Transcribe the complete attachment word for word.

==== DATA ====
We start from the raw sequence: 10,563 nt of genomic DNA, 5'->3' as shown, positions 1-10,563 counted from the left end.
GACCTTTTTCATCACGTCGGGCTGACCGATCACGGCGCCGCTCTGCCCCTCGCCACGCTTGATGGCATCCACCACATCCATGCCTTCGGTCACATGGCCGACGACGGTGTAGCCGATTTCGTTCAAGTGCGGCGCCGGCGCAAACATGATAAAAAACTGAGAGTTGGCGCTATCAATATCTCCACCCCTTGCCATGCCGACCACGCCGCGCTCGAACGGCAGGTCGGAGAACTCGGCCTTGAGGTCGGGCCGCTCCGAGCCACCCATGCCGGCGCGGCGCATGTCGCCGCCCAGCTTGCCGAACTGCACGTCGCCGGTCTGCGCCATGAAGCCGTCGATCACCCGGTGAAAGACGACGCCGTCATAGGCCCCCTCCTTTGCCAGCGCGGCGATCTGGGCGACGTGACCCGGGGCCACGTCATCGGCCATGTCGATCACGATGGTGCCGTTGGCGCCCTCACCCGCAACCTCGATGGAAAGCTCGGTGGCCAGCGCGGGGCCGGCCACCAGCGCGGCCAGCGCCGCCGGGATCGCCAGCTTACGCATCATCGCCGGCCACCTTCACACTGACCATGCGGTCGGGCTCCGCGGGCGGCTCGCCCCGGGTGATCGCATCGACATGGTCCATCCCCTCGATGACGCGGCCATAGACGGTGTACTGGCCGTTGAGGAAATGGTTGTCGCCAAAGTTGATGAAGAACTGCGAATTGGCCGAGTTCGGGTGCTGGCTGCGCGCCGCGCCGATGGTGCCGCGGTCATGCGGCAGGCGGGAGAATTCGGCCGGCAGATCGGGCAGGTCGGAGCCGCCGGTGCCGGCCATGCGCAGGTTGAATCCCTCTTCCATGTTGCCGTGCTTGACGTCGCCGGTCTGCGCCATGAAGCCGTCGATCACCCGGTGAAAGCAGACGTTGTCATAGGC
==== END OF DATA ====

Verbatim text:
We start from the raw sequence: 10,563 nt of genomic DNA, 5'->3' as shown, positions 1-10,563 counted from the left end.
GACCTTTTTCATCACGTCGGGCTGACCGATCACGGCGCCGCTCTGCCCCTCGCCACGCTTGATGGCATCCACCACATCCATGCCTTCGGTCACATGGCCGACGACGGTGTAGCCGATTTCGTTCAAGTGCGGCGCCGGCGCAAACATGATAAAAAACTGAGAGTTGGCGCTATCAATATCTCCACCCCTTGCCATGCCGACCACGCCGCGCTCGAACGGCAGGTCGGAGAACTCGGCCTTGAGGTCGGGCCGCTCCGAGCCACCCATGCCGGCGCGGCGCATGTCGCCGCCCAGCTTGCCGAACTGCACGTCGCCGGTCTGCGCCATGAAGCCGTCGATCACCCGGTGAAAGACGACGCCGTCATAGGCCCCCTCCTTTGCCAGCGCGGCGATCTGGGCGACGTGACCCGGGGCCACGTCATCGGCCATGTCGATCACGATGGTGCCGTTGGCGCCCTCACCCGCAACCTCGATGGAAAGCTCGGTGGCCAGCGCGGGGCCGGCCACCAGCGCGGCCAGCGCCGCCGGGATCGCCAGCTTACGCATCATCGCCGGCCACCTTCACACTGACCATGCGGTCGGGCTCCGCGGGCGGCTCGCCCCGGGTGATCGCATCGACATGGTCCATCCCCTCGATGACGCGGCCATAGACGGTGTACTGGCCGTTGAGGAAATGGTTGTCGCCAAAGTTGATGAAGAACTGCGAATTGGCCGAGTTCGGGTGCTGGCTGCGCGCCGCGCCGATGGTGCCGCGGTCATGCGGCAGGCGGGAGAATTCGGCCGGCAGATCGGGCAGGTCGGAGCCGCCGGTGCCGGCCATGCGCAGGTTGAATCCCTCTTCCATGTTGCCGTGCTTGACGTCGCCGGTCTGCGCCATGAAGCCGTCGATCACCCGGTGAAAGCAGACGTTGTCATAGGC